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      House of the Dragon Review Episode 2, 3 And 4: Shocking Twists Bring It Closer To Game Of Thrones

      By Johnson Thomas
      Star Cast: Milly Alcock, Matt Smith, Paddy Considine, Emma D'Arcy, Steve Toussaint, Olivia Cooke, Rhys Ifans
      Director: Clare Kilner, Geeta Patel, Greg Yaitanes

      House of the Dragon, the new series based on Martin's 2018 companion book Fire & Blood, a prequel set roughly 200 years before the events of Game of Thrones, has a newer, penetrating and compellingly multi-layered outlook with well-etched character work. It's written as a multi-generational historical account of the Targaryen family's prosperous 300 year reign over Westeros.

      This series is predominantly evolved around Viserys I Targaryen (Paddy Considine) non-aggressive efforts to secure his kingdom, Princess Rhaenyra Targaryen (Emma D'Arcy) attempts to assert herself despite being female, Prince Daemon Targaryen (Matt Smith) unhappiness regarding being surpassed for the throne and Rhaenyra's best friend and Otto Hightower's daughter, Lady Alicent Hightower (Olivia Cooke) acceptance of becoming a pawn in complex, ever-shifting power dynamics circulating around the Iron Throne.

      The premiere featured sequences of battle and a jousting tournament while bloody childbirth consequences weighed it down emotionally.

      House of the Dragon actors Milly Alcock and Matt Smith

      Game of Thrones was a far more direct depiction of heroics while this series tends to go much deeper, depicting shades that bring out character traits that are far more realistic.

      ALSO READ: House Of The Dragon Episode 1 Review: Intriguing Game Of Thrones PrequelALSO READ: House Of The Dragon Episode 1 Review: Intriguing Game Of Thrones Prequel

      House of the Dragon Episode 2: The Rogue Prince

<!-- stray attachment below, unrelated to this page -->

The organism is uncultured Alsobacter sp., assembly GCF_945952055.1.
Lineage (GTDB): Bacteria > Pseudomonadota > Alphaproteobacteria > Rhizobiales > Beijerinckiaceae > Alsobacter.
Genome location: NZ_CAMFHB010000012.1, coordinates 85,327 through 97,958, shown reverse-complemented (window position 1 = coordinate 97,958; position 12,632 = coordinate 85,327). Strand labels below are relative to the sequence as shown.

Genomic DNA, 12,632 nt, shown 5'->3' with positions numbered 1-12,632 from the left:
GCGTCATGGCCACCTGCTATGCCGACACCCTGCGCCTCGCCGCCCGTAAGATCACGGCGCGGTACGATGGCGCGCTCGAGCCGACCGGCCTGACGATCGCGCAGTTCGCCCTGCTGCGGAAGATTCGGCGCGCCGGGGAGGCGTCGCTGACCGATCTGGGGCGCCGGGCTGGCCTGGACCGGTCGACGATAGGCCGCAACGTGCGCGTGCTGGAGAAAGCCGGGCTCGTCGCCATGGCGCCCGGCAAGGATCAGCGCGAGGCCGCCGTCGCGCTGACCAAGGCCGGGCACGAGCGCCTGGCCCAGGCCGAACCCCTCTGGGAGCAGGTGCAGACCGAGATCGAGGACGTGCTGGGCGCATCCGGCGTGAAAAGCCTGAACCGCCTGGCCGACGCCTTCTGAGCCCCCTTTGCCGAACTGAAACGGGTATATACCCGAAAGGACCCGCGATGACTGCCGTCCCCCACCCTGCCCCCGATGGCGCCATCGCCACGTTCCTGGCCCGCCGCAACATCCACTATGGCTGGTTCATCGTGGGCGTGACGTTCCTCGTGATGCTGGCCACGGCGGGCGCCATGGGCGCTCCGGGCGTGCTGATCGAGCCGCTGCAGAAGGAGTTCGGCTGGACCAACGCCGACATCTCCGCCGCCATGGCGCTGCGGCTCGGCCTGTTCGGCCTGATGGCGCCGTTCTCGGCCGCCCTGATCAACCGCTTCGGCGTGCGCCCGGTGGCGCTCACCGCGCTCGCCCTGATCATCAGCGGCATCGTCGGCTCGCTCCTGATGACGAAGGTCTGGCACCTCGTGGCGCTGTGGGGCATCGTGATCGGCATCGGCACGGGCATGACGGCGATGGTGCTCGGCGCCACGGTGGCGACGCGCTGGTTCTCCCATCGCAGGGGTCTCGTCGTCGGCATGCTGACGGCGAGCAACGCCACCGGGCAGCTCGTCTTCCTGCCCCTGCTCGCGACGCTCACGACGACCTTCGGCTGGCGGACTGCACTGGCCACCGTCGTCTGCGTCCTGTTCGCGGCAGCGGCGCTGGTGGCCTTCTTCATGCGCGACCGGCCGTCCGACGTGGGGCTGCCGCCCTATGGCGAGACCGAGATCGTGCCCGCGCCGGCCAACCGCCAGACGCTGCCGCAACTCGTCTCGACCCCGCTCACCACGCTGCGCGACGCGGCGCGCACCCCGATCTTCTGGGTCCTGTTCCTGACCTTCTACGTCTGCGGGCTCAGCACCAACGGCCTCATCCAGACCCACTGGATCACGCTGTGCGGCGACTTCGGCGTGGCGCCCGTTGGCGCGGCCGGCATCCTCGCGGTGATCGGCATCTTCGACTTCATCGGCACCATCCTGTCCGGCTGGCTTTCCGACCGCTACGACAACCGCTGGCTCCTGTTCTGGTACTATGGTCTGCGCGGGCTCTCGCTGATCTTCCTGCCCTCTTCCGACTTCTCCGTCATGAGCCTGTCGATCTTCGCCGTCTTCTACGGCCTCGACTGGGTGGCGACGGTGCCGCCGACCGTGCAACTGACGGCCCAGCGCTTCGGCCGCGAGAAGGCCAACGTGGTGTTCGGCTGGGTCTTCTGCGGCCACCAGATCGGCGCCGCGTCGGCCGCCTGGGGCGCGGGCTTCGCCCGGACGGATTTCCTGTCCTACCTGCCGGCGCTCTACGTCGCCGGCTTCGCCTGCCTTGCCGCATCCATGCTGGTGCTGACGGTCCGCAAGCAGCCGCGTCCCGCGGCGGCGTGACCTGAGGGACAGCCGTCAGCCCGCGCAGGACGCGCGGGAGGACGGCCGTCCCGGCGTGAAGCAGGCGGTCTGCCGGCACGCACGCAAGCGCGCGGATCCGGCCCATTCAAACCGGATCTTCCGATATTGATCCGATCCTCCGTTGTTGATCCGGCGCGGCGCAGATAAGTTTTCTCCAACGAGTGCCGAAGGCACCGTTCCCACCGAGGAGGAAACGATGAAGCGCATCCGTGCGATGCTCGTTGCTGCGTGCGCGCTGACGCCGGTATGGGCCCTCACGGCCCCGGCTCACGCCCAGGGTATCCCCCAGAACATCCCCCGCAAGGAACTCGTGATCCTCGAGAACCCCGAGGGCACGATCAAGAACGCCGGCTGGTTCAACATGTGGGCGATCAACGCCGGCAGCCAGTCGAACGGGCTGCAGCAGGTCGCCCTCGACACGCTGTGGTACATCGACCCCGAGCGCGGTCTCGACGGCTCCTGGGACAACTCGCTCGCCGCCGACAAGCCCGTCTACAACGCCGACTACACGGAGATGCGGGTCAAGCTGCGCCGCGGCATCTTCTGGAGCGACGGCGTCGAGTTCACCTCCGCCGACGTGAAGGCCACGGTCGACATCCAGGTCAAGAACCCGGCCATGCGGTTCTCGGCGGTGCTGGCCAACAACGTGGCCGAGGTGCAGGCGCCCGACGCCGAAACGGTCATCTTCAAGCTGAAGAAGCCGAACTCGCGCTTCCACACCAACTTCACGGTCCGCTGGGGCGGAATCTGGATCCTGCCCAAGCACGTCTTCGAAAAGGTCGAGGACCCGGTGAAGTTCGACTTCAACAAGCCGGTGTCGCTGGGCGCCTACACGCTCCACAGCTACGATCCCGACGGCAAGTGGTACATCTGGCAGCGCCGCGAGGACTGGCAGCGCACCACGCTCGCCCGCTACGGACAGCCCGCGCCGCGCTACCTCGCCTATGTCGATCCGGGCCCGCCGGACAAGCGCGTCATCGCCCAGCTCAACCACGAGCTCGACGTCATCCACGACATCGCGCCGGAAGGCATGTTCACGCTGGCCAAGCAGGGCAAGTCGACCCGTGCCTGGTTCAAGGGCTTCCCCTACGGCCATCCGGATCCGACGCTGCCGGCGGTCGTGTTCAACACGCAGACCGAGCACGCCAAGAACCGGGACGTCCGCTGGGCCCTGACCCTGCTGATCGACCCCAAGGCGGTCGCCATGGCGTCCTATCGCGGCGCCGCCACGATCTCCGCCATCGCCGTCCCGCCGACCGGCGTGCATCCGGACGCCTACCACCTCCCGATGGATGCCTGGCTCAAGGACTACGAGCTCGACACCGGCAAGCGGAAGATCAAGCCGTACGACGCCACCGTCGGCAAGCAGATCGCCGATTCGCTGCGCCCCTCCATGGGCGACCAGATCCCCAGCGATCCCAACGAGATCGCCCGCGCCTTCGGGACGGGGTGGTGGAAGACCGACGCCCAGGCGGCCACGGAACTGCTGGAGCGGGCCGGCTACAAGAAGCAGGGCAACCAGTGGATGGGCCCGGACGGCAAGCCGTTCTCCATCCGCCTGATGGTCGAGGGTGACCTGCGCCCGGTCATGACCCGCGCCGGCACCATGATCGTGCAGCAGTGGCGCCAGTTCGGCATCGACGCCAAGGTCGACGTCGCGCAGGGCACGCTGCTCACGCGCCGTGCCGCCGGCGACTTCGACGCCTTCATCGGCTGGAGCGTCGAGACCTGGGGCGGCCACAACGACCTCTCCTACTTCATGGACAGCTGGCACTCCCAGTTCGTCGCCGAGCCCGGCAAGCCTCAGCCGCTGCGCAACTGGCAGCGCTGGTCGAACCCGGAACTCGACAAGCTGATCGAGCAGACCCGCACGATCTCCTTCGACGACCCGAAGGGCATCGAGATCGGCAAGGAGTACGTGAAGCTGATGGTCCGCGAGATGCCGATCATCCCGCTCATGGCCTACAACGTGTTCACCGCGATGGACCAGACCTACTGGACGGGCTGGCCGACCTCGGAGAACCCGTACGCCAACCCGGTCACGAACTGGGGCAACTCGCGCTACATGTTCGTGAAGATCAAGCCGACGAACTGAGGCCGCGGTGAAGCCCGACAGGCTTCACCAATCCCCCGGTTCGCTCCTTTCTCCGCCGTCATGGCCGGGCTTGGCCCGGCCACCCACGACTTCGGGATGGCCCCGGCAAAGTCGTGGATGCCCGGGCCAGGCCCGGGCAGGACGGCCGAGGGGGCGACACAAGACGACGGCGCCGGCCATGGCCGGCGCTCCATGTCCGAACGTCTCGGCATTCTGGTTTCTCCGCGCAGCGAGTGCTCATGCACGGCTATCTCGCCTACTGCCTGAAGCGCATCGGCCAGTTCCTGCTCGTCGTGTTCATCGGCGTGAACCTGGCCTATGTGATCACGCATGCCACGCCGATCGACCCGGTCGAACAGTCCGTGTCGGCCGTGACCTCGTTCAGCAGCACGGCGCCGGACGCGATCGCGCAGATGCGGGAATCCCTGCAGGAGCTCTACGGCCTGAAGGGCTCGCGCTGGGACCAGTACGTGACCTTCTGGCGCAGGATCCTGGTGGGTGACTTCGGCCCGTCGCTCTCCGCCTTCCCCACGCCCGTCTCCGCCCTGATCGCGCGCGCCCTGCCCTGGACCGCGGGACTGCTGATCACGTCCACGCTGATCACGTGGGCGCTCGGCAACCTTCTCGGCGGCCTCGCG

Rating: * * *

      Palace intrigue continues unabated centered on themes of power, gender and loyalty. Rhaenyra violates the Small Council etiquette, Viserys is being urged to secure the succession through marriage, a disgruntled Daemon appears to be nesting his sinister intentions - this installment basically lays a strong foundation for what is to come. The Rogue Prince revels in developing conflicts. The plotting includes potential alliance building and is set six months after the events of the first episode. The death of King Viserys (Paddy Considine) wife Queen Aemma during childbirth has opened up the plot to intriguing possibilities.

      This second episode of the spin-off series that goes back in time, builds up audience fervour by gradually incrementing its decadent glorification of medieval shenanigans evolving around succession issues. Brutality, bestiality, nastiness and perversity continue to find favour.

      Considine and Smith ace their roles and the women at the centre of it also make their presence felt. This episode makes the female gaze more integral to the battle for the throne.

      The fierce Rhaenyra and the gentle Alicent are contrasting character studies but both wield power and influence that can rival that of the men. Episode two is fairly cryptic and involving. Relationships develop and sour and startling moments like [SPOILER] Princess Rhaenyra's landing outside Dragonstone, add up to the surprises. We know there's disaster coming and we can only hold our breath in anticipation.